New Cesarean Prevention Recommendations from Obstetric Leaders: What Pregnant Women Need to Know

In March 2014, the two leading obstetric professional organizations in the United States issued a landmark joint consensus statement. The statement says that cesarean birth is overused in the United States. More and more cesareans now one in three births have not led to better health for mothers and babies. While this procedure offers clear benefits in some situations, it appears to pose greater risk for quite a few problems in women and babies in low-risk pregnancies. The American College of Obstetricians and Gynecologists and the Society for Maternal-Fetal Medicine identify many ways to safely reduce the chance of cesarean birth. They focus on preventing primary or initial cesareans in pregnant women who have never had a cesarean.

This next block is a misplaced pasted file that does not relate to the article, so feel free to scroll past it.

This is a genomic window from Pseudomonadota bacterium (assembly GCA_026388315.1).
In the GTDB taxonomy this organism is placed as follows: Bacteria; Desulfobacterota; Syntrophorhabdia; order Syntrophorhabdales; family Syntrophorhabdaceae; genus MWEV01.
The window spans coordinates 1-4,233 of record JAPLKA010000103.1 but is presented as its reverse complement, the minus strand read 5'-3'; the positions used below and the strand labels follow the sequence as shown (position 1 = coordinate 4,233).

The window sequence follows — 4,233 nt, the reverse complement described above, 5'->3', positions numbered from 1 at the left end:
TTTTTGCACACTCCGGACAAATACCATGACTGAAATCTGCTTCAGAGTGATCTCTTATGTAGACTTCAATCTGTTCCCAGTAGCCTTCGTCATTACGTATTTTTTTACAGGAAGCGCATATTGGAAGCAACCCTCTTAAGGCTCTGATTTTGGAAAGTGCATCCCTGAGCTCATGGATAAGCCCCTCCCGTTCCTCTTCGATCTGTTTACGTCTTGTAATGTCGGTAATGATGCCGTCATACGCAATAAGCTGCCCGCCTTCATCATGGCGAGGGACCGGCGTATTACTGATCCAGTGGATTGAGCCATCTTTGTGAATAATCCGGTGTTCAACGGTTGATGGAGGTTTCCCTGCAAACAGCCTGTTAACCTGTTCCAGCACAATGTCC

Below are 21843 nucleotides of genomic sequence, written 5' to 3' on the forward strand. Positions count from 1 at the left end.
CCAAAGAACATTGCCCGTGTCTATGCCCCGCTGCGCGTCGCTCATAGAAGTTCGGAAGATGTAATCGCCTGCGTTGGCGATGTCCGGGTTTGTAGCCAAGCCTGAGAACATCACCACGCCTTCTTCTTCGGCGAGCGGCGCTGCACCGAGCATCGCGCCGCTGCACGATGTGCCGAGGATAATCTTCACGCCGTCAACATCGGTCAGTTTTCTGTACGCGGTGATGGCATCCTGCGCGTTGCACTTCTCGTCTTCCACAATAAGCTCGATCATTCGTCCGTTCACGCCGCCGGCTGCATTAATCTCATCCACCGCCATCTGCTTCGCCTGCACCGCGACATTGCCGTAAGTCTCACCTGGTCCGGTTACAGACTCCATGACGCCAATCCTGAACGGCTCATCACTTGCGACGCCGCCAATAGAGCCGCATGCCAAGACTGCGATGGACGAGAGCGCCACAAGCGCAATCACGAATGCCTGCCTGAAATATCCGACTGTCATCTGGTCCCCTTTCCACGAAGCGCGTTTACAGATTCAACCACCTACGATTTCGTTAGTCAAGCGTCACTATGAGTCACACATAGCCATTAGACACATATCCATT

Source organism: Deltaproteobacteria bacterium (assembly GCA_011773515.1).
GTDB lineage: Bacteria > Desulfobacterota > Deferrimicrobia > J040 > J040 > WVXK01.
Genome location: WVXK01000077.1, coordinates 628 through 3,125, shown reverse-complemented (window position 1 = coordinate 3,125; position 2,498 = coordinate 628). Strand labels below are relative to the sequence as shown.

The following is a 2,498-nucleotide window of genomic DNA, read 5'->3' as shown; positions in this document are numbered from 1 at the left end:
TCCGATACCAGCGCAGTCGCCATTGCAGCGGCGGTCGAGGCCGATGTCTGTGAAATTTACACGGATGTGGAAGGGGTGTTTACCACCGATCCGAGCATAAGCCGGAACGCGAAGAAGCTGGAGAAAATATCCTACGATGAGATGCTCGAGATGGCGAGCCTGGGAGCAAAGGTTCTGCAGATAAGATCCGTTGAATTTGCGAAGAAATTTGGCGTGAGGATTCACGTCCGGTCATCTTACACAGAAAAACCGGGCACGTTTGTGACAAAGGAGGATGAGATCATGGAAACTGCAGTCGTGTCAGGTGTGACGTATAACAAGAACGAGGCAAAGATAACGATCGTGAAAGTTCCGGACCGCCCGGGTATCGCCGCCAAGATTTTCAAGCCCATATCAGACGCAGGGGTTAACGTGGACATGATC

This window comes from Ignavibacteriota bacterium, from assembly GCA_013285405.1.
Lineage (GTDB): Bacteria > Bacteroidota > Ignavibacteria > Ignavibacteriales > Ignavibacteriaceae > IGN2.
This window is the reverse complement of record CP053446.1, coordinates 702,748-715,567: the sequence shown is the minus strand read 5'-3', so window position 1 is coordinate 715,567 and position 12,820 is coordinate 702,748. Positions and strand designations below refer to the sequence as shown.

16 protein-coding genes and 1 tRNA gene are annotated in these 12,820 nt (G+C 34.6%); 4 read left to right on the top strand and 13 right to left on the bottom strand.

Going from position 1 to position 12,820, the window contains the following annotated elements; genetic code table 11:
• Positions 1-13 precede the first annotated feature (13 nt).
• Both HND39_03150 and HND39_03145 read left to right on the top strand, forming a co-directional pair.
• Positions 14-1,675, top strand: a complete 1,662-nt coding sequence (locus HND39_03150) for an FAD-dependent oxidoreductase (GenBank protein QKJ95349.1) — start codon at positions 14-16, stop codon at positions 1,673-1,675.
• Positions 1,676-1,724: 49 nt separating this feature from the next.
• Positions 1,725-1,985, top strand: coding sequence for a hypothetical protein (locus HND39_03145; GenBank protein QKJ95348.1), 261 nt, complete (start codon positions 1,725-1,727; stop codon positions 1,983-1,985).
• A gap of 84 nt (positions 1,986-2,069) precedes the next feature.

The focus on preventing cesareans that offer no clear benefit is good for women and babies. When hospitals and maternity care providers reliably follow the recommendations in this welcome statement, our high cesarean rate will fall. But, health care practice changes slowly. All parties, including women, have a role in ensuring that the best care is provided. To help pregnant women prepare to talk with their maternity care providers and make good care decisions, this guide summarizes the new recommendations. It also adds a few more practices that can reduce the chance of cesarean and gives links for learning more.

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PDF of Cesarean Prevention